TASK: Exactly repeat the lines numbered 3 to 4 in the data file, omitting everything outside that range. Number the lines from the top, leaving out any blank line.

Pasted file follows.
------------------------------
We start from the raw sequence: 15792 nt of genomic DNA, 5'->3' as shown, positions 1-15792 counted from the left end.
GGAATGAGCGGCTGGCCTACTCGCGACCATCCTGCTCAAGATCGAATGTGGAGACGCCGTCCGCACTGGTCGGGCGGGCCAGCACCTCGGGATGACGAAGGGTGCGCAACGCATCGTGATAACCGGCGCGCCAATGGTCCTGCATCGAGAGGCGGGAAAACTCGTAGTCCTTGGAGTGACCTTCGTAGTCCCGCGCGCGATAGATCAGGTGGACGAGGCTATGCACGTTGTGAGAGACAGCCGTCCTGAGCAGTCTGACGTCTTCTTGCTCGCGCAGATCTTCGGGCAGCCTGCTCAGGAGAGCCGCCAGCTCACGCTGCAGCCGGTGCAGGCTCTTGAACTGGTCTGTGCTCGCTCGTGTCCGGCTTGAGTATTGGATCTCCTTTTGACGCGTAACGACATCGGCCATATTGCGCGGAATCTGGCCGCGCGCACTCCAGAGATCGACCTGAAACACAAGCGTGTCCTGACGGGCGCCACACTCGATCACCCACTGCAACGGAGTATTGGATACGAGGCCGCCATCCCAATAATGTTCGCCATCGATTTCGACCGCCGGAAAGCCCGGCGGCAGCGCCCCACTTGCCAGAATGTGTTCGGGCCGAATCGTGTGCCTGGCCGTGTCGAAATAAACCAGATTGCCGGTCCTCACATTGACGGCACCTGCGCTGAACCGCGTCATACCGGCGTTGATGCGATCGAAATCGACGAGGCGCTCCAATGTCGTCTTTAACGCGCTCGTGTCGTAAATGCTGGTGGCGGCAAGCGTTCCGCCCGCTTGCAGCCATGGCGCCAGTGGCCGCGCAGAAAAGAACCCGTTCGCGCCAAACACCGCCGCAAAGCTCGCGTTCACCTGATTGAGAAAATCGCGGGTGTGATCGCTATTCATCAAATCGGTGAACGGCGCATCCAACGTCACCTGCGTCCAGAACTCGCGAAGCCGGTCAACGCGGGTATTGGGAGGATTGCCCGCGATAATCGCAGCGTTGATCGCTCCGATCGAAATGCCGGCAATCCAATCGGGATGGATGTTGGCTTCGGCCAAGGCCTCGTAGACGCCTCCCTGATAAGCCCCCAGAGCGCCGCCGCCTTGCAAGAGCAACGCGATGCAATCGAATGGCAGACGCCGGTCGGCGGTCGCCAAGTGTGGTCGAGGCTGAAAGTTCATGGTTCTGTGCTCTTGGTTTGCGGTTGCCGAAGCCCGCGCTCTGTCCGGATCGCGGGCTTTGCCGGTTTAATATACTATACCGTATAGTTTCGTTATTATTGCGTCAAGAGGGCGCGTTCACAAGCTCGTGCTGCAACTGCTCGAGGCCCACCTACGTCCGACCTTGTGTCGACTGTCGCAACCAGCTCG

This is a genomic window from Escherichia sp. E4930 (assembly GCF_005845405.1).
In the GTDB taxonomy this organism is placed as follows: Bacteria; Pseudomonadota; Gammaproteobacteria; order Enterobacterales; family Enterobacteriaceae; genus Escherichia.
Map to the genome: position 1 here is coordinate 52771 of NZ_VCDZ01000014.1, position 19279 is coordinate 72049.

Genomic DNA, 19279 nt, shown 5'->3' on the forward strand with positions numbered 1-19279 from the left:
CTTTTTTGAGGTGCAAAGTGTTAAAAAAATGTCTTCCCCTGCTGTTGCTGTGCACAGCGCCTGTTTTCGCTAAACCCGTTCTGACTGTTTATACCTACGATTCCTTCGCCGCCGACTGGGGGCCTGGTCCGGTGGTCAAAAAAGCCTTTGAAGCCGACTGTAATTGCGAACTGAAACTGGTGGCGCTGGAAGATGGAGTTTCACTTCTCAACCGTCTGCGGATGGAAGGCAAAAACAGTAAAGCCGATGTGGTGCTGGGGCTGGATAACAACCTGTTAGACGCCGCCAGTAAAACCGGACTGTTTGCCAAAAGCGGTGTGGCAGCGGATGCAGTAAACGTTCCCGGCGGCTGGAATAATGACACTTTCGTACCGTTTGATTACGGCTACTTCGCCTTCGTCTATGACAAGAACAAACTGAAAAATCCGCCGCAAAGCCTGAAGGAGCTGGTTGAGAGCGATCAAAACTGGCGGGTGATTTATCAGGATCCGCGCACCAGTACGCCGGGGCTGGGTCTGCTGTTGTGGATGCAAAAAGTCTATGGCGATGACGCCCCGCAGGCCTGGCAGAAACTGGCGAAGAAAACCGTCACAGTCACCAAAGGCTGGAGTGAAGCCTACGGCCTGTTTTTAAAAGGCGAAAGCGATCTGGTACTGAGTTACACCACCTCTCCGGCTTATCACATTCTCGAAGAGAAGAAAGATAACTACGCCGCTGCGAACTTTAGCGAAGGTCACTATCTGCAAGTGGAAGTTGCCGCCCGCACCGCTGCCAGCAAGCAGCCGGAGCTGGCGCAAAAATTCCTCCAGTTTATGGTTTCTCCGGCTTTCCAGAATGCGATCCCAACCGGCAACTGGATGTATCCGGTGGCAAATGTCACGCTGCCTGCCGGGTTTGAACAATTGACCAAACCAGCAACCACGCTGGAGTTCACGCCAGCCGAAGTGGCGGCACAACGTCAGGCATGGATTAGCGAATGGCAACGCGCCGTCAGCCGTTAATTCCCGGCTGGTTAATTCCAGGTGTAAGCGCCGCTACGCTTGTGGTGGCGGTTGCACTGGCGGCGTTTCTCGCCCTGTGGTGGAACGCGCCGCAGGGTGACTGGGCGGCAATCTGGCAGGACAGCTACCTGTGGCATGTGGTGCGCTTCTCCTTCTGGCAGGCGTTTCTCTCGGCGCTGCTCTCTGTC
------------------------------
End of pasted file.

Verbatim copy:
This is a genomic window from Escherichia sp. E4930 (assembly GCF_005845405.1).
In the GTDB taxonomy this organism is placed as follows: Bacteria; Pseudomonadota; Gammaproteobacteria; order Enterobacterales; family Enterobacteriaceae; genus Escherichia.